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My Tree Ferns, or Dicksonia Antarctica

By NEILMUIR1
May 12, 2010

These beautiful plants have been found as fossils over 150 million years old. Like a lot of plants, they are suffering from deforestation and are taken from the wild as the loggers can sell them. Unfortunately they are expensive and have become a sort of status symbol for some.

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Name: Lynn
Dallas, OR (Zone 8b)
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valleylynn
May 12, 2010 7:52 AM CST
I did not know about how these plants grow and found this article very iteresting. The photos are beautiful. How long does it take to have a plant from spores? I really found the part about the roots fascinating.
Name: Neil
London\Kent Border
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NEILMUIR1
May 12, 2010 7:57 AM CST
Dear Lynn, normally you sow the spores on some moist compost and leave keeping damp over the summer and they will germinate!
You can but a packet of a 1000 spores for about $3-4 which is not that bad!
Regards.
Neil.
Name: Lance Gardner
coastal plain Virginia (Zone 7a)
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Lance
May 12, 2010 10:13 AM CST
Another fascinating article about an unusual plant. It is amazing how some of these wonders have survived over the millenia. Isn't there also a Hawaiian tree fern? It is good to know these are available as spores, so we do not have to contribute to their destruction in order to have some. I think my zone is marginal, but I may have to try some just for the novelty of it all.
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Name: Neil
London\Kent Border
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NEILMUIR1
May 12, 2010 10:50 AM CST
Dear Lance, thank you very much. There are lots of tree ferns the one you are looking for is Cibotium splendens that is the Hawaiian one. Unfortunately these are cut down to make compost to grow Orchids in! There are also lots in New Zealand, but they in certain areas are not touched as they are spiritual to the Maoris.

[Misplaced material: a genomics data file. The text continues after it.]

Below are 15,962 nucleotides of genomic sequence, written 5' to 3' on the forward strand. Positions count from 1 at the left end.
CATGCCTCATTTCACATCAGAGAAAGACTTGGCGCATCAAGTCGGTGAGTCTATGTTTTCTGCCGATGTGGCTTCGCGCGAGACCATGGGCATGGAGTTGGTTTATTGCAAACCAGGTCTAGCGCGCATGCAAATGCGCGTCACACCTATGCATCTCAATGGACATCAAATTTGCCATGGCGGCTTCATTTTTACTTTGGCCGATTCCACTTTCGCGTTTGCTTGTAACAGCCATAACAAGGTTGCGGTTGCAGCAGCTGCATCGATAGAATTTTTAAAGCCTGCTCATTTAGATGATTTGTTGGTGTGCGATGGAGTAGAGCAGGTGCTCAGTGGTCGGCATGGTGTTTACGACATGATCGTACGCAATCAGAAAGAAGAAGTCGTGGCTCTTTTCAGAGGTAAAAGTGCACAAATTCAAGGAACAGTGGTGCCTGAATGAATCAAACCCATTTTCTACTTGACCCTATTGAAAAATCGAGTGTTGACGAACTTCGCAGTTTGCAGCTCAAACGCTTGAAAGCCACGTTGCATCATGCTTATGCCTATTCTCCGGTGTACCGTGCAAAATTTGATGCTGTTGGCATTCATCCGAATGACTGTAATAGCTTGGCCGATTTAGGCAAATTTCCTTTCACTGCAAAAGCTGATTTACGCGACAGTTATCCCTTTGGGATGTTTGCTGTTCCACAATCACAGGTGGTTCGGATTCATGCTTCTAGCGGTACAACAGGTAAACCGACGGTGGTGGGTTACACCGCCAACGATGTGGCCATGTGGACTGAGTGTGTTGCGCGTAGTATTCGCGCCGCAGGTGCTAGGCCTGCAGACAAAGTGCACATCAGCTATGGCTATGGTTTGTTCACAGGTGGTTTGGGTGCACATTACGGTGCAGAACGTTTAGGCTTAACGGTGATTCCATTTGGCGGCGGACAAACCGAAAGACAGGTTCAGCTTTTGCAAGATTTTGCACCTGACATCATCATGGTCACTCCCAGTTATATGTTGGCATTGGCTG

I love them, although of course they are not to everyone's taste as they do not flower or are really showy. I cherish mine because they were all grown from spores and not one was taken from the wild, which is the way it should be. For we take too much out of the order of things yet are very loath to out anything back, until it is too late. It annoys me to see wild ones brought to the UK and used as a status symbol as to who has the biggest, most expensive one. Especially as the owners probably do not know where they come from or the dangers facing them.
Here is another Dicksonia at the Chelsea Flower Show, it is probably the species native to south Queensland, but as it is rare in cultivation and I cannot see the sign, I am not totally sure.
Many people find them unusual, and people who see them in my garden stop and look sometimes in shock. However a lot of people think they are Palms, which they most certainly are not!
I enjoyed writing the Article about a thing I love, and it might just stop someone spending a lot of money for something that to me is stolen from the wild.
Kindest Regards.
Neil.




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Name: Lucy
Hamilton, MA (Zone 6b)
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irisarian
May 12, 2010 12:47 PM CST
A good lot of information, Neil. I saw them in Cornwall & didn't realize that you could grow them in London. I never realized that the 'stems' were not stems. Definetly 'out' in our climate but I am very glad that I saw them.
Name: Neil
London\Kent Border
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NEILMUIR1
May 12, 2010 2:23 PM CST
Dear Lucy, Sue has a place near her in the north east of England where they grow, and she lives in Alnwick which is Border Country between England and Scotland. It is very cold up there, as her latest pictures of the tulips just coming out shows all to clearly. I believe that as people think they are some sort of rare exotic plant, they fuss over them too much. Especially as big ones are very expensive. It is really the dampness that can kill them, as that will freeze the inside and outside of the crown, That is why people bring them into a cold conservatory or greenhouse, as that keeps them dry.
Regards.
Neil.

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